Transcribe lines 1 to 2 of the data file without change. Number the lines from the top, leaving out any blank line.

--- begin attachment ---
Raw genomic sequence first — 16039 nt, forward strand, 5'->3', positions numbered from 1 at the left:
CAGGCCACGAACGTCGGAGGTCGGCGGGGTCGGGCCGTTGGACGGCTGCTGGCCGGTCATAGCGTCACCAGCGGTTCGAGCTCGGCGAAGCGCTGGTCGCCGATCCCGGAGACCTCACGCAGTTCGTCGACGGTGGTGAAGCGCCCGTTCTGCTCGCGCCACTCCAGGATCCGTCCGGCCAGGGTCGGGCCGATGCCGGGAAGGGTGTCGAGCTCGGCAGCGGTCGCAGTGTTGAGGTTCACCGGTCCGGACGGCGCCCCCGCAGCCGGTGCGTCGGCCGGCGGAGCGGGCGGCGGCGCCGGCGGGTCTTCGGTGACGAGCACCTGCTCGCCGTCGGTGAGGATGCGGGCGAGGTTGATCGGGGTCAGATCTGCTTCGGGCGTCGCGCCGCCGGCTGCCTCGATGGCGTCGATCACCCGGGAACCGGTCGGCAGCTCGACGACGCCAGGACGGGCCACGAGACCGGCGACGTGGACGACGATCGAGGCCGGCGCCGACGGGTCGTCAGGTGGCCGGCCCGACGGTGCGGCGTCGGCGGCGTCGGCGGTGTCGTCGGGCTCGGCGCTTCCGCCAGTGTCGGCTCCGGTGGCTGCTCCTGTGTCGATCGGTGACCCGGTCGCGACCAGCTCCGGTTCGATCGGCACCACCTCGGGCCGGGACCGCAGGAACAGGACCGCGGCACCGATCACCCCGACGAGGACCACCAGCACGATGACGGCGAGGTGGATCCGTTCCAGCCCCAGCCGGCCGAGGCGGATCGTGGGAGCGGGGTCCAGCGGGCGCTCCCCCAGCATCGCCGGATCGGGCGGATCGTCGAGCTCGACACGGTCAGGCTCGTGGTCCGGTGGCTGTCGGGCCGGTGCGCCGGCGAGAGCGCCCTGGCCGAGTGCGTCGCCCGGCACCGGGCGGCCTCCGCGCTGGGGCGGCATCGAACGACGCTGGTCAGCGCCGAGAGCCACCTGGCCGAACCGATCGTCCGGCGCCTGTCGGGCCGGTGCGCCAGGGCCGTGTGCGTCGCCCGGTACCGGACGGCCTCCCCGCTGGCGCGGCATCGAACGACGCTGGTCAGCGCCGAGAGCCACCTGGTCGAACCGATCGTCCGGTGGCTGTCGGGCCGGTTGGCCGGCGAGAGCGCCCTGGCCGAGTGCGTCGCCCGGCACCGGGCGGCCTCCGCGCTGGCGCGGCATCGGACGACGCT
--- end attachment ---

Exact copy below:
Raw genomic sequence first — 16039 nt, forward strand, 5'->3', positions numbered from 1 at the left:
CAGGCCACGAACGTCGGAGGTCGGCGGGGTCGGGCCGTTGGACGGCTGCTGGCCGGTCATAGCGTCACCAGCGGTTCGAGCTCGGCGAAGCGCTGGTCGCCGATCCCGGAGACCTCACGCAGTTCGTCGACGGTGGTGAAGCGCCCGTTCTGCTCGCGCCACTCCAGGATCCGTCCGGCCAGGGTCGGGCCGATGCCGGGAAGGGTGTCGAGCTCGGCAGCGGTCGCAGTGTTGAGGTTCACCGGTCCGGACGGCGCCCCCGCAGCCGGTGCGTCGGCCGGCGGAGCGGGCGGCGGCGCCGGCGGGTCTTCGGTGACGAGCACCTGCTCGCCGTCGGTGAGGATGCGGGCGAGGTTGATCGGGGTCAGATCTGCTTCGGGCGTCGCGCCGCCGGCTGCCTCGATGGCGTCGATCACCCGGGAACCGGTCGGCAGCTCGACGACGCCAGGACGGGCCACGAGACCGGCGACGTGGACGACGATCGAGGCCGGCGCCGACGGGTCGTCAGGTGGCCGGCCCGACGGTGCGGCGTCGGCGGCGTCGGCGGTGTCGTCGGGCTCGGCGCTTCCGCCAGTGTCGGCTCCGGTGGCTGCTCCTGTGTCGATCGGTGACCCGGTCGCGACCAGCTCCGGTTCGATCGGCACCACCTCGGGCCGGGACCGCAGGAACAGGACCGCGGCACCGATCACCCCGACGAGGACCACCAGCACGATGACGGCGAGGTGGATCCGTTCCAGCCCCAGCCGGCCGAGGCGGATCGTGGGAGCGGGGTCCAGCGGGCGCTCCCCCAGCATCGCCGGATCGGGCGGATCGTCGAGCTCGACACGGTCAGGCTCGTGGTCCGGTGGCTGTCGGGCCGGTGCGCCGGCGAGAGCGCCCTGGCCGAGTGCGTCGCCCGGCACCGGGCGGCCTCCGCGCTGGGGCGGCATCGAACGACGCTGGTCAGCGCCGAGAGCCACCTGGCCGAACCGATCGTCCGGCGCCTGTCGGGCCGGTGCGCCAGGGCCGTGTGCGTCGCCCGGTACCGGACGGCCTCCCCGCTGGCGCGGCATCGAACGACGCTGGTCAGCGCCGAGAGCCACCTGGTCGAACCGATCGTCCGGTGGCTGTCGGGCCGGTTGGCCGGCGAGAGCGCCCTGGCCGAGTGCGTCGCCCGGCACCGGGCGGCCTCCGCGCTGGCGCGGCATCGGACGACGCT